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A Turkish painter who produced enthusiastically lyrical and sincere works uniting the stylistic features of Expressionism and Fauvism.

Fikret Mualla Saygı was born in Istanbul and died in Nice, France on July 20, 1967. He was lame as the result of a childhood accident. That and his father’s subsequent remarriage following the death of his mother contributed to his difficult and maladjusted character as a child. Following education at Saint Joseph, a school of French origin, he attended Galatasaray High School for a certain period, but was sent to Germany to study engineering even before graduating. He travelled around Germany, went to Switzerland and Italy and visited museums in those countries. Once he realised his artistic ability, Mualla gained a sound knowledge of design within a short period of time. He made successful paintings, fashion drawings and engravings. His designs were accepted by the most famous German magazines. When his father began to experience financial difficulties and was unable to send him money any more, he stayed in Germany until the age of twenty-five, supported by an Egyptian prince.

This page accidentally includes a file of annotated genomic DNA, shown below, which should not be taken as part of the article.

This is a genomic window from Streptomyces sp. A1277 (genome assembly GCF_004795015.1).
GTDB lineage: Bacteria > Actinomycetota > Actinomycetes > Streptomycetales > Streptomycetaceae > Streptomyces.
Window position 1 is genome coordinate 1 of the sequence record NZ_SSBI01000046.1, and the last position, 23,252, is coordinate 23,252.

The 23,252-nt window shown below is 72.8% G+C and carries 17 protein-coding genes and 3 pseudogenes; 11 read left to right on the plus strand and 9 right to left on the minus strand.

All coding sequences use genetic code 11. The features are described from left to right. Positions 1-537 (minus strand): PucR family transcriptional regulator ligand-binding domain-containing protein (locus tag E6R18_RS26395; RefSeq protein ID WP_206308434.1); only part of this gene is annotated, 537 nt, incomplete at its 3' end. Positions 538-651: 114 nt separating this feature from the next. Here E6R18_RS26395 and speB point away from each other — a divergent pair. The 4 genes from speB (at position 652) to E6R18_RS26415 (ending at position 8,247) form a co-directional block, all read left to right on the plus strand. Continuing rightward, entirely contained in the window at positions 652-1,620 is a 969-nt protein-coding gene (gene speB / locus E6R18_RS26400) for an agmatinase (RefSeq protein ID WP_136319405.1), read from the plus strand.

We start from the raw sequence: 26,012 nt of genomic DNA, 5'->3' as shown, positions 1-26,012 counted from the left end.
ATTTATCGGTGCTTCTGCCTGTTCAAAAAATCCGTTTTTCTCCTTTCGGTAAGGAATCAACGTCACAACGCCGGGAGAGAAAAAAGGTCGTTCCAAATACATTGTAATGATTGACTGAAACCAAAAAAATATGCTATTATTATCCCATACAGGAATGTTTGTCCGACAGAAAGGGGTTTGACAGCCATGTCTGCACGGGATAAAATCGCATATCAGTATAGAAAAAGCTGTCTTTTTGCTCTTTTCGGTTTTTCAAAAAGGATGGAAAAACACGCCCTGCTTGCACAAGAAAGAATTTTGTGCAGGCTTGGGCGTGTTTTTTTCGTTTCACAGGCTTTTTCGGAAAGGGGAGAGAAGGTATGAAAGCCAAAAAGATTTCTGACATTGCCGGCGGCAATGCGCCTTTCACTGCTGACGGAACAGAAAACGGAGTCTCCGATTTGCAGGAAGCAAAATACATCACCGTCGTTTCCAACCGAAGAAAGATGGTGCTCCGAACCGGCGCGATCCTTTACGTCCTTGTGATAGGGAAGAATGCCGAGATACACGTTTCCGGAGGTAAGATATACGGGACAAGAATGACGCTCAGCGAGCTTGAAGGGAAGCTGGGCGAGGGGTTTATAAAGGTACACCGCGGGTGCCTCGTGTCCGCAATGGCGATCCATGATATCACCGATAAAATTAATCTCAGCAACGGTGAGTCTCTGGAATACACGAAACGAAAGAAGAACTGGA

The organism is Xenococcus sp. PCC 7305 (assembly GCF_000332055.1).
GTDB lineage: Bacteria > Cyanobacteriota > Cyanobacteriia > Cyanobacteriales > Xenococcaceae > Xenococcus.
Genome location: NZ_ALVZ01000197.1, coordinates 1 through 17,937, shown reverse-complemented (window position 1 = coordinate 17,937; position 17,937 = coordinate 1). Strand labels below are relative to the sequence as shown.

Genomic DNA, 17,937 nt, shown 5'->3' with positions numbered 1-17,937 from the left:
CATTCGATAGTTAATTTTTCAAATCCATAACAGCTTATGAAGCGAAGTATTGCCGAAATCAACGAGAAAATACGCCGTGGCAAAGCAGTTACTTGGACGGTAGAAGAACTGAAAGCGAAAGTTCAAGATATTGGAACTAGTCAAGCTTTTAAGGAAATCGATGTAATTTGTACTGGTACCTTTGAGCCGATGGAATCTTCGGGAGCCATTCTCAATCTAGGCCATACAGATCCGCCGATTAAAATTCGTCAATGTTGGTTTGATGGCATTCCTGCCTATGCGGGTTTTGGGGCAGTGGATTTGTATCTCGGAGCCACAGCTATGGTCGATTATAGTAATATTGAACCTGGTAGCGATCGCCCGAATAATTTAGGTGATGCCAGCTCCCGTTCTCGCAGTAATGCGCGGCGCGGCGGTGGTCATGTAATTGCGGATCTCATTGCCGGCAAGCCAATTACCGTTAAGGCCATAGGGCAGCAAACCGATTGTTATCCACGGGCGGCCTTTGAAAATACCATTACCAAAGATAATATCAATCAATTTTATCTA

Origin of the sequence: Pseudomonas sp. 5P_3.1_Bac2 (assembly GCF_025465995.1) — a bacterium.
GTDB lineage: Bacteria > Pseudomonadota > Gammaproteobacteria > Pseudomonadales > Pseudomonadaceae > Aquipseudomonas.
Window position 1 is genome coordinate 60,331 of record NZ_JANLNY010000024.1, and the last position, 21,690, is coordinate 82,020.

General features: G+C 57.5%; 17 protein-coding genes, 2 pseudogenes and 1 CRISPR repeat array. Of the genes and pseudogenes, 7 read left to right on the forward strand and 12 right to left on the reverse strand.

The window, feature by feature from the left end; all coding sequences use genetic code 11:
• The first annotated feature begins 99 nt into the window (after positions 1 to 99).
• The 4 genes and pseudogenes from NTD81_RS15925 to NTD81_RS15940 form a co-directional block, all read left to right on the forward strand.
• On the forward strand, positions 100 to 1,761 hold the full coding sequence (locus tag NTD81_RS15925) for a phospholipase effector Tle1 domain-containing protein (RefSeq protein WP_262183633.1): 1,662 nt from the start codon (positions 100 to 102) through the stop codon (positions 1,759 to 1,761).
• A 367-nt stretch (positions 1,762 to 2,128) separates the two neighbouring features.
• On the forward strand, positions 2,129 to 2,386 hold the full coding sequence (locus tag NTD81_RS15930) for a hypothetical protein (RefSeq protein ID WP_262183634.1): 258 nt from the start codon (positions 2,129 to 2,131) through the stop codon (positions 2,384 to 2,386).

Having lived most of his life in France, Fikret Mualla selected his themes from among the details of Paris life, such as cafes, circuses and the streets. For him painting was a way of life. He sincerely translated the facts of life into colours and form and painted the members of the Bohemian circle in which he lived. He mostly used gouache technique and worked very fast with it. However, he was as professional and skilled with oils as he was with watercolour and gouache. Theoretical painting problems were not a particularly significant consideration for him. He was untouched by external influences and did not join in contemporary trends. He painted in the way he felt, subjectively and full of enthusiastic lyricism.

Fikret Mualla

  • gouache on paper

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